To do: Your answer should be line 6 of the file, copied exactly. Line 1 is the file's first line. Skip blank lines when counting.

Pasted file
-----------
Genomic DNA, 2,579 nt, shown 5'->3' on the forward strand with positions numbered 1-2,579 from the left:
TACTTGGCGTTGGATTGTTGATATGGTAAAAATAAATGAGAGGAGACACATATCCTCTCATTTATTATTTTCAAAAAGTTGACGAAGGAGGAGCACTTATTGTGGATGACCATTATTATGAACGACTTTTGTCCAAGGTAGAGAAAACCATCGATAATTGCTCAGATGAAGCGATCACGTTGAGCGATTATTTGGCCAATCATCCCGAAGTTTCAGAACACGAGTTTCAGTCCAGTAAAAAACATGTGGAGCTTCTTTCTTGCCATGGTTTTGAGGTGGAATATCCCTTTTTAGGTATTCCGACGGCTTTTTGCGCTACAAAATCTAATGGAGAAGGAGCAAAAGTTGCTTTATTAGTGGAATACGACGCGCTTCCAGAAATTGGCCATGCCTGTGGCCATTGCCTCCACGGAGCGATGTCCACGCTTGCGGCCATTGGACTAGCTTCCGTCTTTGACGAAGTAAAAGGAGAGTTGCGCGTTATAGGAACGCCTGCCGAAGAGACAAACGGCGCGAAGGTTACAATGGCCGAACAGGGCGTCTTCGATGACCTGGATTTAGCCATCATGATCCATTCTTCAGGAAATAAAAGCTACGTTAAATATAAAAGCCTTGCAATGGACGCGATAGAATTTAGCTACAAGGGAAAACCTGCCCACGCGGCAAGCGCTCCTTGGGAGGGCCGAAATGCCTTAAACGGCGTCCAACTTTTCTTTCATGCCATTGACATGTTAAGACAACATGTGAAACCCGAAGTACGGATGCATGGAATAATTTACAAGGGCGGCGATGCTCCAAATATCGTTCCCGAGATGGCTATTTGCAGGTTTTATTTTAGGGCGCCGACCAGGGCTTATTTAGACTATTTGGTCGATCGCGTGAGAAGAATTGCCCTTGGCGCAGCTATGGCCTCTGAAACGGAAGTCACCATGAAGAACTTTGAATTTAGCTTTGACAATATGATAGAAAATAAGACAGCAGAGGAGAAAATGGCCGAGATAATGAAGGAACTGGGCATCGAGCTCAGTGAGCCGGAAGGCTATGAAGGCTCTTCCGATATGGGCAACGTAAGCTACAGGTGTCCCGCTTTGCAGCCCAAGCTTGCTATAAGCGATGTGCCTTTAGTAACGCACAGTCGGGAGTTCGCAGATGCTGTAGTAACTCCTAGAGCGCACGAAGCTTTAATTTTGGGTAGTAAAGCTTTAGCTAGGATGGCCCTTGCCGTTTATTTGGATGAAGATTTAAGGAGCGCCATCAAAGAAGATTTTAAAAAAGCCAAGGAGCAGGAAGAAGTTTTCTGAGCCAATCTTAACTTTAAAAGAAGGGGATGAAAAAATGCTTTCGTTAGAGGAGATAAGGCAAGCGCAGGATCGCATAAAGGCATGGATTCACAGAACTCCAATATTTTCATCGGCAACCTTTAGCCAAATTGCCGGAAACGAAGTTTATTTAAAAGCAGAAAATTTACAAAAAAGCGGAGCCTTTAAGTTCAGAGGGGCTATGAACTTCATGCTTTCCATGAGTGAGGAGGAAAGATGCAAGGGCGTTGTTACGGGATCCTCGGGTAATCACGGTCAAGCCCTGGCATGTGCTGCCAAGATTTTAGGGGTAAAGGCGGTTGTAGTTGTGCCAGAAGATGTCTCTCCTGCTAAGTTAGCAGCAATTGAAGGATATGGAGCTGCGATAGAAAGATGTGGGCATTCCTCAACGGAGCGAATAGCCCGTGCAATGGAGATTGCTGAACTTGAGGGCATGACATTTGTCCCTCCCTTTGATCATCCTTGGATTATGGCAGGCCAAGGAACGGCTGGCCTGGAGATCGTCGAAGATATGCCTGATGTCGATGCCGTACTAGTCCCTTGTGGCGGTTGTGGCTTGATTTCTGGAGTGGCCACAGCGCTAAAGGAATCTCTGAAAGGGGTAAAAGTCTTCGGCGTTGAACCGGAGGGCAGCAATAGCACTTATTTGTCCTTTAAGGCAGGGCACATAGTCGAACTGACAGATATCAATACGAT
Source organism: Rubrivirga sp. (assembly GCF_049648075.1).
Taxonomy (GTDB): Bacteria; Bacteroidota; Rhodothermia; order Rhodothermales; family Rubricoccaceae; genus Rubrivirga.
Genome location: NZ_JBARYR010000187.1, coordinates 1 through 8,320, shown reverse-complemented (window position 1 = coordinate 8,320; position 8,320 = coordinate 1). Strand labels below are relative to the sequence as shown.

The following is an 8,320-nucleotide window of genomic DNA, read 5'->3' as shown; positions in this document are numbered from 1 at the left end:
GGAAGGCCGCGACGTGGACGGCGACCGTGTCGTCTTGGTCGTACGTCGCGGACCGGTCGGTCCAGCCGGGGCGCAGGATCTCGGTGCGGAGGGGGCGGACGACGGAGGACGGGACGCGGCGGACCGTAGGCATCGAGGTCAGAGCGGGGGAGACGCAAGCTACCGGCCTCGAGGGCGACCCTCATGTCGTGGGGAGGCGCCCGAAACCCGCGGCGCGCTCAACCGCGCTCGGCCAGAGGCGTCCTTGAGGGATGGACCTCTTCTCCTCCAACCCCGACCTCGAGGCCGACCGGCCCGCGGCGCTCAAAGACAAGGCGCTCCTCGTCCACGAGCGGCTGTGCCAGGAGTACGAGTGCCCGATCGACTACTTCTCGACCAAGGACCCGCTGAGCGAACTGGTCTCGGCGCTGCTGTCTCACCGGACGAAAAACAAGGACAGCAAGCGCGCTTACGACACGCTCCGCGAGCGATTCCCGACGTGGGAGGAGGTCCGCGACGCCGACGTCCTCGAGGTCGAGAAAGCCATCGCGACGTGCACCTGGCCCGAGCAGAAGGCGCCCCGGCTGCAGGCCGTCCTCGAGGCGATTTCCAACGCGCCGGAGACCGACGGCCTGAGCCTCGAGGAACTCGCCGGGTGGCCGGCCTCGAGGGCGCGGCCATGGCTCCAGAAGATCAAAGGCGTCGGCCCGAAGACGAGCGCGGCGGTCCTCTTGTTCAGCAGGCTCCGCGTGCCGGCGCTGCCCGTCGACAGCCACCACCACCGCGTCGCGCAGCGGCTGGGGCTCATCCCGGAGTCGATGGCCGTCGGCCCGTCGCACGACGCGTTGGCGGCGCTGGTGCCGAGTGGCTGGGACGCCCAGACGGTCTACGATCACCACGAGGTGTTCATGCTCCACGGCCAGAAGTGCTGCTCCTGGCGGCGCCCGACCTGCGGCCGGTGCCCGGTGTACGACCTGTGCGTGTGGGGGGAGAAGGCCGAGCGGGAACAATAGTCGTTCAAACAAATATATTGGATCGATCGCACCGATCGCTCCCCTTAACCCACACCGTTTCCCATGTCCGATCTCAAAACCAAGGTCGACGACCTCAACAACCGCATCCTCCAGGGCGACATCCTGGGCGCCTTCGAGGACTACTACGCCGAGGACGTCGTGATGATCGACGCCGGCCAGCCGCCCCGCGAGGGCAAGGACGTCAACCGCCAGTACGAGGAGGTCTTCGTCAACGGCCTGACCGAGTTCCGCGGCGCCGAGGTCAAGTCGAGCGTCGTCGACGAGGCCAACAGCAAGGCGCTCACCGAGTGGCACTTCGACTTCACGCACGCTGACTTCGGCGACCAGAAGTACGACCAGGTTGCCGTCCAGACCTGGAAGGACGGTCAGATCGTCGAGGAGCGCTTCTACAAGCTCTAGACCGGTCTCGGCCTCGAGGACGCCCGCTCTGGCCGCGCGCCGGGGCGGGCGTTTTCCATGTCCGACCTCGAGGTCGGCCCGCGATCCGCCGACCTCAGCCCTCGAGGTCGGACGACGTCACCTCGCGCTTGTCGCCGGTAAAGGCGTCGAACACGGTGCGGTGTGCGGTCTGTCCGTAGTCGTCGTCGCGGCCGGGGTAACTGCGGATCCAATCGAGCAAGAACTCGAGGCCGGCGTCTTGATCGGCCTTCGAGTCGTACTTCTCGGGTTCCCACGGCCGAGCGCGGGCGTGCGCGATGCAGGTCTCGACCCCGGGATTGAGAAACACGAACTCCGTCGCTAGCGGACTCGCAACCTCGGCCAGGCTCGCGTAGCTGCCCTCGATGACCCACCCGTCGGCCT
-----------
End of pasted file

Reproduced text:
The following is an 8,320-nucleotide window of genomic DNA, read 5'->3' as shown; positions in this document are numbered from 1 at the left end: